Anyway, most of the brand new campus buildings I've seen in the last couple of years look rather impressive, although maybe in 30 years they'll look just as bad as the postwar stuff. But I don't think so, since they are typically designed to fit in stylistically with the pre-Depression buildings on campus. While the postwar buildings were intended to be both a sharp stick in the eye stylistically, and cheap to build, the dominant aesthetic theme of the new edifices appears to be: Just like the old buildings on campus that you love, only much, much more expensive.

Perhaps the evident costliness of the construction makes them even more appealing?

In Tom Wolfe's novel I Am Charlotte Simmons, the old aesthete drops in a bombshell of a paragraph cynically summing up what he's learned from his lifetime's obsessions with architecture and status about why we love beautiful buildings. Poor Adam Gellin, the much put-upon undergrad intellectual, has fled from the gay rights rally he was intimidated into attending into the gothic majesty of the Dupont U. library (Dupont is more or less Duke U., which has perhaps the most extravagant architecture of any American college):

"He stood in the lobby, just stood there, looking up at the ceiling and taking in its wonders one by one, as if he had never laid eyes on them before, the vaulted ceiling, all the ribs, the covert way spotlights, floodlights, and wall washers had been added ... It was so calming ... but why? ... He thought of every possible reason except for the real one, which was that the existence of conspicuous consumption one has rightful access to -- as a student had rightful access to the fabulous Dupont Memorial Library -- creates a sense of well-being."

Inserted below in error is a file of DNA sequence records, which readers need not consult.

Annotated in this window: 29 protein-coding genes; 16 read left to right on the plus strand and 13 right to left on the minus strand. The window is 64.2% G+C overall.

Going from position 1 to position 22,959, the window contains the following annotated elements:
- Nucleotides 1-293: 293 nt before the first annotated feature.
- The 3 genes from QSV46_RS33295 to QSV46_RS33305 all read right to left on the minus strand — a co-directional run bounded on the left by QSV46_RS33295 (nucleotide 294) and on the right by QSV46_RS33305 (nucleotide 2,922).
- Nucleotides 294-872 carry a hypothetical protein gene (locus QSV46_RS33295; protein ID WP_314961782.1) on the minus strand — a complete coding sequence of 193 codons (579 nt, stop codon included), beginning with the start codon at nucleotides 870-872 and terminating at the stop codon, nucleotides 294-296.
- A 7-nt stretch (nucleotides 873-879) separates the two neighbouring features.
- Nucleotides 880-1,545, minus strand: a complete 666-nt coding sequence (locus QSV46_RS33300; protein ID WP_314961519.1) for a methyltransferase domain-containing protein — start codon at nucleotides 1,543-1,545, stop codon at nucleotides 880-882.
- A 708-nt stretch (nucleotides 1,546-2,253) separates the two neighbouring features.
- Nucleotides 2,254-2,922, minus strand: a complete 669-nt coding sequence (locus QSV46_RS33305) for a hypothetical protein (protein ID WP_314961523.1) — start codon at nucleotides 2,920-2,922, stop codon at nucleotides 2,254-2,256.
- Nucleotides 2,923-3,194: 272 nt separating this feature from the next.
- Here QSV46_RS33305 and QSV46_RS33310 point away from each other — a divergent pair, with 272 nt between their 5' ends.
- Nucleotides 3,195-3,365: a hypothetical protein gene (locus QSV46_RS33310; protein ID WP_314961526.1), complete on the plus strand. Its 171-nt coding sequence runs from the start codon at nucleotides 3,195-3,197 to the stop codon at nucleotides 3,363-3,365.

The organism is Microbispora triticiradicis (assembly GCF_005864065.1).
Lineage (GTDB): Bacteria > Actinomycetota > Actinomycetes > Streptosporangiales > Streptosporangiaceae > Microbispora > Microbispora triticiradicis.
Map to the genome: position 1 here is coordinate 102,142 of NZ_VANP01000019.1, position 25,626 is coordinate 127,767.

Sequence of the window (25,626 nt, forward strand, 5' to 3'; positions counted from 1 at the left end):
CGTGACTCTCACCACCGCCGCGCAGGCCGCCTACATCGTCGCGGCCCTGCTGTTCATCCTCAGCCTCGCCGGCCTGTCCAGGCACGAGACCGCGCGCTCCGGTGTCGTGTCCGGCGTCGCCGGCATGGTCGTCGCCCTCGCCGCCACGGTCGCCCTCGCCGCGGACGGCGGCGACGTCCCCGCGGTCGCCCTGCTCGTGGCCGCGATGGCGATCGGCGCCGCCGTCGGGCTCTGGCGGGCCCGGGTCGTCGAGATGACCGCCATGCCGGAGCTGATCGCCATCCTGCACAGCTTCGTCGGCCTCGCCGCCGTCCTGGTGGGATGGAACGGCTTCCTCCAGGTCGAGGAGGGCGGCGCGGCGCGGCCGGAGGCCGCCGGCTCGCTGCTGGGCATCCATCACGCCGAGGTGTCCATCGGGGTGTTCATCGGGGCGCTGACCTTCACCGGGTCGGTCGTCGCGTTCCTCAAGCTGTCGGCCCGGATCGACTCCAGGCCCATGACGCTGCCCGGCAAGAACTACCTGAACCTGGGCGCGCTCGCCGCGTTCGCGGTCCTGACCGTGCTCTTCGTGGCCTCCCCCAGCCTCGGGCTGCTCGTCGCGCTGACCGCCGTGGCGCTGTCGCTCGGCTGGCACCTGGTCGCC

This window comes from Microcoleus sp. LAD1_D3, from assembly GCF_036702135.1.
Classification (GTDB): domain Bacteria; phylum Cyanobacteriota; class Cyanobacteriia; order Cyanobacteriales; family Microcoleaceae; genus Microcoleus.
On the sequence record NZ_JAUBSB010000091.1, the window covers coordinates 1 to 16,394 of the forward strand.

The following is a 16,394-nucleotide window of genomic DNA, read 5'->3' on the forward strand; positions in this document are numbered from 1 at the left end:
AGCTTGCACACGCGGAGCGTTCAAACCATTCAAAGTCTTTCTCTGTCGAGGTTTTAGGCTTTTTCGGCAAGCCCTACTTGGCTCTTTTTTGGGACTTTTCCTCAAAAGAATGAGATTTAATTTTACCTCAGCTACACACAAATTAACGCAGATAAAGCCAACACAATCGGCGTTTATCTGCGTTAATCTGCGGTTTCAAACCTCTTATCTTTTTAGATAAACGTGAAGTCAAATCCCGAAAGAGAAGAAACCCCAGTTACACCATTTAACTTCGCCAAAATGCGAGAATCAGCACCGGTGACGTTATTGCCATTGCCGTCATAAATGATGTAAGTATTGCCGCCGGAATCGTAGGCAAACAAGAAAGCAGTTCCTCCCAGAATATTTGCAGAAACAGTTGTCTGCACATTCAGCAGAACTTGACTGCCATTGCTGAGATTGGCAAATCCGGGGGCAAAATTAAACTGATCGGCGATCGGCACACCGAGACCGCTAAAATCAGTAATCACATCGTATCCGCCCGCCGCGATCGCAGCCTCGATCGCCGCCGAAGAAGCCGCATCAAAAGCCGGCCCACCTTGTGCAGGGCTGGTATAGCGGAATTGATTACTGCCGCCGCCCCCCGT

This might be a little too reductionist even for my taste. First, it seems to take as a given that elegant conspicuous consumption is even more conspicuous than crass conspicuous consumption, but you need a cultivated a sensibility for that to be true. I suspect that It's also hard to say how crucial the "rightful access" clause is since I generally haven't broken and entered into too many architectural landmarks. Switching from architecture to golf architecture, I snuck onto the exquisite 15th hole at Cypress Point, and I recall, 30 years later, feeling pretty good, but I suspect I would have been ecstatic if I'd been there rightfully, playing the course rather than just skulking about, so perhaps Wolfe is onto something in pointing out the multiplicative force of aesthetics combined with status.

My published articles are archived at -- Steve Sailer

May 16, 2007

College for Everybody, Tools of the Trade for Nobody

Philanthropist Jim Woodhill likes to point out that the taxpayers will subsidize 18 to 22 year olds to the tune of many tens of thousands of dollars to, say, go to Virginia Tech and study how to write poetry under Nikki Giovanni, even though the likelihood that will generate economic growth or even come close to paying back the taxpayers' investment is nil. But, if a young person who doesn't think he's college material needs tools or a pickup truck to pursue a trade, well, lots of luck, kid.

My published articles are archived at -- Steve Sailer

Senate Sell-Out Rolling Down the Tracks:

From the Washington Post:

Latino Groups Play Key Role on Hill
Virtual Veto Power in Immigration Debate